Cetuximab first-line therapy in patients with advanced colorectal cancer In addition, a current phase III Gastrointestinal Intergroup study, led by Cancer and Leukemia Group B and Southwest Oncology Group C80405, is investigating the combination of cetuximab plus bevacizumab, versus each agent alone, as first line treatment in combination with either FOLFOX or FOLFIRI chemotherapy.
Irinotecan & EGFR overexpression Although cetuximab targets the EGFR and is approved for use in combination with irinotecan for tumors that overexpress EGFR, it remains unclear whether cetuximab has activity in tumors that do not overexpress EGFR. Chung and colleagues (JCO, 2005) have reported that lack of EGFR expression (as determined by imunohistochemistry) was not predictive of response to cetuximab therapy in a series of 16 patients. In fact, partial responses were noted in 4 patients, and 3 patients exhibited stable disease without expression of EGFR. These results echo the findings of the BOND study. Similar findings with cetuximab and panitumumab have been reported by other researchers (Lenz HJ et al. JCO 2006; Hecht J et al. ASCO)
Irinotecan & EGFR overexpression To date, we are unable to clearly identify EGFR mutations that correlate with response to EGFR- targeting therapy. It is unclear whether this reflects an inadequacy in current testing methods for EGFR, methodologic limitations in the acquisition and evaluation of EGFR, or cetuximabs ability to affect tumor growth by alternative mechanisms of action. Some preliminary findings from a study using fluorescence in-situ hybridization to assess response have suggested that patients could be selected for therapy based on EGFR copy number (Moroni M et al. Lancet Oncol. 2005).
Irinotecan & EGFR overexpression Clearly, there is no specific indicator of activity for cetuximab. However, some data have suggested that the development of a rash may be a marker for inhibition of EGFR phosphorylation, implying drug activity (Mohamed MK et al. Ann Oncol. 2005). There have been reports that the severity of the rash in some cetuximab-treated CRC correlates with better survival outcome. Based on this finding, investigators have hypothesized that higher doses of cetuximab may result in improved clinical outcome, a theory that is currently being tested in a randomized study.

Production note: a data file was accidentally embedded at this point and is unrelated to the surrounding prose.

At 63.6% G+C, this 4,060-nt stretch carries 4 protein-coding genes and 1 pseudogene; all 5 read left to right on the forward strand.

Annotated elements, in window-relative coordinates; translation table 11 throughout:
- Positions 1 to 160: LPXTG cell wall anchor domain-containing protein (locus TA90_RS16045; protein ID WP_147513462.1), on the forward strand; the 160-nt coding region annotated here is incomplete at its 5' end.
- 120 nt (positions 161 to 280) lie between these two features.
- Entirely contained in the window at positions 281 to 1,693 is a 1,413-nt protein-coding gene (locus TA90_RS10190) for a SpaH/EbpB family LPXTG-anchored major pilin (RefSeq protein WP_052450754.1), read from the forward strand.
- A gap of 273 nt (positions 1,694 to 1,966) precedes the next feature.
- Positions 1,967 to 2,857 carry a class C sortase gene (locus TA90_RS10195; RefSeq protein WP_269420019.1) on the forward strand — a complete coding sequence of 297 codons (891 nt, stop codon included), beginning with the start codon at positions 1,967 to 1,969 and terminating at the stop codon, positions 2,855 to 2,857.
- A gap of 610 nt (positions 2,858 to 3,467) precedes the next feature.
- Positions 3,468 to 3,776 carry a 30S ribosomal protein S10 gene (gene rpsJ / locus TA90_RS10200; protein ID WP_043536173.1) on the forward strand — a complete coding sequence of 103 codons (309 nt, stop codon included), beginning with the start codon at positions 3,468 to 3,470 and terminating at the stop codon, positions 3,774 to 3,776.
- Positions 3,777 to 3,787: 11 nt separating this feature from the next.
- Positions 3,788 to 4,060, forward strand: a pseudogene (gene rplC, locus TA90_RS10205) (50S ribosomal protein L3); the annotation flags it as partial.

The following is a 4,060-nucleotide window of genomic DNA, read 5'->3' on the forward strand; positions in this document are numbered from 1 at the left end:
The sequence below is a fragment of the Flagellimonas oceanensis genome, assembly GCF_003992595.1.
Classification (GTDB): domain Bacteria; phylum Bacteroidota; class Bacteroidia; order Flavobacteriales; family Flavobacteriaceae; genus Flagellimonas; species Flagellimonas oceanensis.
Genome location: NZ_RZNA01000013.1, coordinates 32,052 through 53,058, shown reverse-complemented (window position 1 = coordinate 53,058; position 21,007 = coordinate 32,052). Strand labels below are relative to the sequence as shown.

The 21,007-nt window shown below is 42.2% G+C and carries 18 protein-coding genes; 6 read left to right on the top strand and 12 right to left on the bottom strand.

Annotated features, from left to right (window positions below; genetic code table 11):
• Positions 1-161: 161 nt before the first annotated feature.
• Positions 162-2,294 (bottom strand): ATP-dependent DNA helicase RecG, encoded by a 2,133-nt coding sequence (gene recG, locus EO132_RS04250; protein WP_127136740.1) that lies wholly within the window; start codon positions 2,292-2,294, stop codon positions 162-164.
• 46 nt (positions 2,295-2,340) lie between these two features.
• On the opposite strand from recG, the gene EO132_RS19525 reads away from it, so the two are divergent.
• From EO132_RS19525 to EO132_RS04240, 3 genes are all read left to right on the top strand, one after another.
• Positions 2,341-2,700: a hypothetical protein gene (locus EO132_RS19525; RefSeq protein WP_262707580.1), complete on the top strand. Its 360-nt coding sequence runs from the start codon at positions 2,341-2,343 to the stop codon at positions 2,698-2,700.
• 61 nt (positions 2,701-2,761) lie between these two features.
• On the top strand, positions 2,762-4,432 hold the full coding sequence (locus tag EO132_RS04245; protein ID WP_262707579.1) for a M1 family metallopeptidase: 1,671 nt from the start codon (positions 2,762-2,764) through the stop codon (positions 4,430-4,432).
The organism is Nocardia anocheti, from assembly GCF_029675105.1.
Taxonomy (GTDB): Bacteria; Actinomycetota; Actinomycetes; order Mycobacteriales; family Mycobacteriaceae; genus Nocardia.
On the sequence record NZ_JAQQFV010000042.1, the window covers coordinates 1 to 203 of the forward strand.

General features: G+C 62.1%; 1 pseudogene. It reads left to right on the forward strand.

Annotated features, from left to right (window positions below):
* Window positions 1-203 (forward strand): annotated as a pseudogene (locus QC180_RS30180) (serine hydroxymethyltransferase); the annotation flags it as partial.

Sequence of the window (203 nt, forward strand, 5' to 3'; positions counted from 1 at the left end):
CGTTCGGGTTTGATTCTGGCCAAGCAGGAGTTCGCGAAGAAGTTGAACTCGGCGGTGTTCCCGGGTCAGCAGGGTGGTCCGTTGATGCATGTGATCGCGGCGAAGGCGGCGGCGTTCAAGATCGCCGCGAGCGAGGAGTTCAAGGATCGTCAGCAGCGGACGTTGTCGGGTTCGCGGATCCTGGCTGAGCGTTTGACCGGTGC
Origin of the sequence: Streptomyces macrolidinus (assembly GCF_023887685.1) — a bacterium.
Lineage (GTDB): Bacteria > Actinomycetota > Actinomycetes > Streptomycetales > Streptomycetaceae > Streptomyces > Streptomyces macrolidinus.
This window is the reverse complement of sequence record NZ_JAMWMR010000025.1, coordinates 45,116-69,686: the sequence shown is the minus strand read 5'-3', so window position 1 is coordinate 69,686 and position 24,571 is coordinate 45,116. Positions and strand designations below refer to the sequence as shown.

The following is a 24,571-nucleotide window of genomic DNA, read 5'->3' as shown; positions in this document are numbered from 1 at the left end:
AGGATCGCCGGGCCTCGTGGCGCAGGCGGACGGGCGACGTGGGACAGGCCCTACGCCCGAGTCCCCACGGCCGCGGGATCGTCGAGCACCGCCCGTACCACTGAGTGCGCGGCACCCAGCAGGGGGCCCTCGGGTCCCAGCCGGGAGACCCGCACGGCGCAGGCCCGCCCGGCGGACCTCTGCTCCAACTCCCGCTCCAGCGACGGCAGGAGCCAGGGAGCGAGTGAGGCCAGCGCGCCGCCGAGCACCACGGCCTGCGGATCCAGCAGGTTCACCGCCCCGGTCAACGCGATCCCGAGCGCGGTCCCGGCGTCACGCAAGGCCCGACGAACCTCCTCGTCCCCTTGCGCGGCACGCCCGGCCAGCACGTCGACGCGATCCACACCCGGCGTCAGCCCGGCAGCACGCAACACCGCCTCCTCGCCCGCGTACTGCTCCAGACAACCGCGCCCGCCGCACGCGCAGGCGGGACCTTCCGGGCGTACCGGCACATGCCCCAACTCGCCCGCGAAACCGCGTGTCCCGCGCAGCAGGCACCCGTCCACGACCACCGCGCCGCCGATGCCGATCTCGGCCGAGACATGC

The Continuum of Care: A Paradigm for the Management of Metastatic Colorectal Cancer Currently, first- and second-line therapies are often given in isolation. Yet the choices of first and subsequent lines of therapy are actually interrelated, with the selection of a first-line regimen in part determining the choices available for subsequent treatment. Currently, patients are typically treated with a particular chemotherapy regimen until disease progression; however, emerging data suggest that the distinction between lines of therapy may not be absolute. Patients may move on to a subsequent treatment regimen prior to disease progression and/or return to a previously used drug or regimen later. Treatment breaks or phases of maintenance therapy after response induction may be interspersed with more aggressive therapy during the management of individual patients. Patients with potentially resectable liver metastases may be treated with a regimen or regimens designed to optimize tumor shrinkage and increase the opportunity for curative resection. Goldberg, Rothenberg, Van Cutsem et al. The Oncologist, 2007
Management of Metastatic Colorectal Cancer: Intensive Therapy Goldberg, Rothenberg, Van Cutsem et al. The Oncologist, 2007
Management of Metastatic Colorectal Cancer: Less Intensive Therapy Goldberg, Rothenberg, Van Cutsem et al. The Oncologist, 2007
Bioweapons of Tumor Mass Distruction ? You see we must take aim –aim by chemical variation! The marvellous effect of an antibody in the serum is due to the fact that in no case it has affinity for the body substances but files straight onward without deviation, on the parasites. The antibodies are therefore MAGIC BULLETS which find the targets themselves…. We must therefore concentrate all our powers and abilities on making the aim as accurate as we contrive, so as to strike the parasites as hard and the body cells as lightly as possible. Paul Erlich, circa 1904 ( Martin J.S. Dyer JCO August 2003 )